Utilizing speckle decorrelation for tomographic wavefront sensing (with one wavefront sensor)
Presented by Dr. Aglaé KELLERER on 4 Sep 2013 from 14:00 to 16:00
Track: Poster Presentation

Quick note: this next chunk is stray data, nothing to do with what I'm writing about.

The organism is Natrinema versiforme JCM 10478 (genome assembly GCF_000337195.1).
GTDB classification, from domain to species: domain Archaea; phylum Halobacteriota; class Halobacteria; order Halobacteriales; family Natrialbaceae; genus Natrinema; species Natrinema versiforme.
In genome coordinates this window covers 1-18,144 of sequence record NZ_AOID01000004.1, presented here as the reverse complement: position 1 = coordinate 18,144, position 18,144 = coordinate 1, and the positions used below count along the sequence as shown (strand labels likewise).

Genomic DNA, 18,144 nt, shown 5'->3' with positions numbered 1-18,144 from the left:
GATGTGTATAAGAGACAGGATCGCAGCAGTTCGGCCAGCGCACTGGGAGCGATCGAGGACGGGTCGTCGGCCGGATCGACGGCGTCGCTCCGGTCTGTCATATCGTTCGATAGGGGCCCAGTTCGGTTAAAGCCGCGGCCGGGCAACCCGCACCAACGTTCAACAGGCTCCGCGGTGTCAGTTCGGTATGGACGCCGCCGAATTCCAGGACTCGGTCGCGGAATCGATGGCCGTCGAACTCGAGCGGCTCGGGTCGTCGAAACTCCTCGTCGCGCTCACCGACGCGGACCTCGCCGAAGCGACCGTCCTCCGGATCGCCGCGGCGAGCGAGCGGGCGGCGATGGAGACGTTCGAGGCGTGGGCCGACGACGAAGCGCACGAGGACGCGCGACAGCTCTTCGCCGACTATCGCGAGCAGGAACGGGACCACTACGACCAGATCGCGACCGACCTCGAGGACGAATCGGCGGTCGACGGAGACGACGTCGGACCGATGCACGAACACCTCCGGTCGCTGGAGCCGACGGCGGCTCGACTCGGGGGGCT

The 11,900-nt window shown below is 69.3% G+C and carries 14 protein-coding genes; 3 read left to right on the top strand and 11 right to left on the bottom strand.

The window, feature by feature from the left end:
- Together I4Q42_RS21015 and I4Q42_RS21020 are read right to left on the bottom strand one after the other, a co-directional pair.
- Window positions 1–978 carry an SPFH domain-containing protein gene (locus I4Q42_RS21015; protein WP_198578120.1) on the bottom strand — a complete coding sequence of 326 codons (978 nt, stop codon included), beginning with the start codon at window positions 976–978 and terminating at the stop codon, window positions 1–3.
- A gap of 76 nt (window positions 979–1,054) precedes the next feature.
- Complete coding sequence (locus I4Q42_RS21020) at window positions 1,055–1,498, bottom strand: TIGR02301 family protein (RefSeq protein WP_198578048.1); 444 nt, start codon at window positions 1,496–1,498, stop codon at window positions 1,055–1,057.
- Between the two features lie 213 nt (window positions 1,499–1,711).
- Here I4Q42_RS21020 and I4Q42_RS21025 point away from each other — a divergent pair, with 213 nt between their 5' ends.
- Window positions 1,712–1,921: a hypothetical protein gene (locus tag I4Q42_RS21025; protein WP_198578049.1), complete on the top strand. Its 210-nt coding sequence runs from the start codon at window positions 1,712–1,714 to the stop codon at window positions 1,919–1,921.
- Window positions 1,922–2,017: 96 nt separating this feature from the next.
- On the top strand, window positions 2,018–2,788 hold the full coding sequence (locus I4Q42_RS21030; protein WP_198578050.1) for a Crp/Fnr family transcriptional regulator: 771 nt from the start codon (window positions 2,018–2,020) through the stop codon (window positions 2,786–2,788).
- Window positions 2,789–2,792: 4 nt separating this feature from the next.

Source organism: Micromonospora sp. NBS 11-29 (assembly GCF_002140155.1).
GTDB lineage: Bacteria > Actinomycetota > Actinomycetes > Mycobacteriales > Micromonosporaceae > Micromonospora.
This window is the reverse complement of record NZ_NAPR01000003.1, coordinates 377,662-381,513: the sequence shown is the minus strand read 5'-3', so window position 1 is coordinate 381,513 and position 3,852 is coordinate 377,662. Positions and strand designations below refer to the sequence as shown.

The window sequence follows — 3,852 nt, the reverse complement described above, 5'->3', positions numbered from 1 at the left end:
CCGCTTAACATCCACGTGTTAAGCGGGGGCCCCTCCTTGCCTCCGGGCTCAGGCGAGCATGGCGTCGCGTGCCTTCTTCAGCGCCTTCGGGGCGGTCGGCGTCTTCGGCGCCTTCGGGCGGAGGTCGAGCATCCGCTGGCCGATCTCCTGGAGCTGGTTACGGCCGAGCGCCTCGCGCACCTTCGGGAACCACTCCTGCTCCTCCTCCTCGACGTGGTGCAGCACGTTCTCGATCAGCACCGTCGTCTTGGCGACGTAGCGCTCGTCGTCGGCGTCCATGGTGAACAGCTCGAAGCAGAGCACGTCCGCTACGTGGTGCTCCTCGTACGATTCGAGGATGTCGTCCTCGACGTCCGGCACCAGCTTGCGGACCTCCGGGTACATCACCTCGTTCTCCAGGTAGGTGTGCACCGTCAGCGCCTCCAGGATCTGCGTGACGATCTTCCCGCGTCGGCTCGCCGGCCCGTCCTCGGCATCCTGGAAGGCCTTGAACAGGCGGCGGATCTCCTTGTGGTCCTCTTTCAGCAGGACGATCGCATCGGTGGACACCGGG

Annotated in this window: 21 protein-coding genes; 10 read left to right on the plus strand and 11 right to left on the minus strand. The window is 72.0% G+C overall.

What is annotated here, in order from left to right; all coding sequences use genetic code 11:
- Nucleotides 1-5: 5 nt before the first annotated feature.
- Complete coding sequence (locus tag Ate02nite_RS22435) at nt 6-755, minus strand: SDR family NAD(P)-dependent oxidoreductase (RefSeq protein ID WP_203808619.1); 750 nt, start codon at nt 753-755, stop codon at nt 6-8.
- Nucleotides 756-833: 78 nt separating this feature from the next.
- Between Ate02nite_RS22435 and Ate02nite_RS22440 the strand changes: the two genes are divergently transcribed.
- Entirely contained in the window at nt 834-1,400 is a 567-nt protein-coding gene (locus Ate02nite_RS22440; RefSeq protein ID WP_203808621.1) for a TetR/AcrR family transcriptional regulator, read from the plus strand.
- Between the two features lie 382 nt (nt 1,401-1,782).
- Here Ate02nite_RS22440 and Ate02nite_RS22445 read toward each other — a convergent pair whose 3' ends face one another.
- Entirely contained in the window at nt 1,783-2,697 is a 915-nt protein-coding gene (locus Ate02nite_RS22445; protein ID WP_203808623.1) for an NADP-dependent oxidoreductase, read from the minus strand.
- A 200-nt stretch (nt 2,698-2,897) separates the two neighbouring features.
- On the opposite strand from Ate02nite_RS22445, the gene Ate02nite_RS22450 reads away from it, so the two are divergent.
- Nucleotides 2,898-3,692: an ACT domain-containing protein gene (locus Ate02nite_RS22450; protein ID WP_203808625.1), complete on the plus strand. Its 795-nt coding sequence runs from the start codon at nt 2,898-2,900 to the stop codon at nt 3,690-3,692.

Generation of speckle using scattering that is spatially incoherent is a common, and often annoying, phenomenon but has not been as yet utilized in adaptive optics for wavefront sensing. This paper describes a method whereby light is scattered from a surface (which may be a plane within a sample being imaged) and then an image is obtained of the speckle created at two defocused planes at some equal but opposite distance from that pupil. Due to the correlation of speckle with propagation, a cross correlation of detected intensity (or amplitude, via interferometric detection) can be used to measure the wavefront gradient. The key advantages of this technique include the ability to alter the sensitivity of the wavefront gradient signal vs. the spatial sampling of the wavefront gradient. A further extension demonstrates how multiple but distinct regions of scattering can be utilized to produce overlapping but mutually uncorrelated speckle. The individual speckle cross-correlation can then be extracted to result in a set of wavefront gradients that, in astronomy, would be described as star-oriented. Astronomical data-reduction approaches can then be used to produce a tomographic or 3D wavefront solution. In this case, the wavefront sensor hardware is no different to the single-scattering source case and the angular source selection is done by computation rather than multiple devices; thus costs and complexity are minimized at the expense of detection and computational time.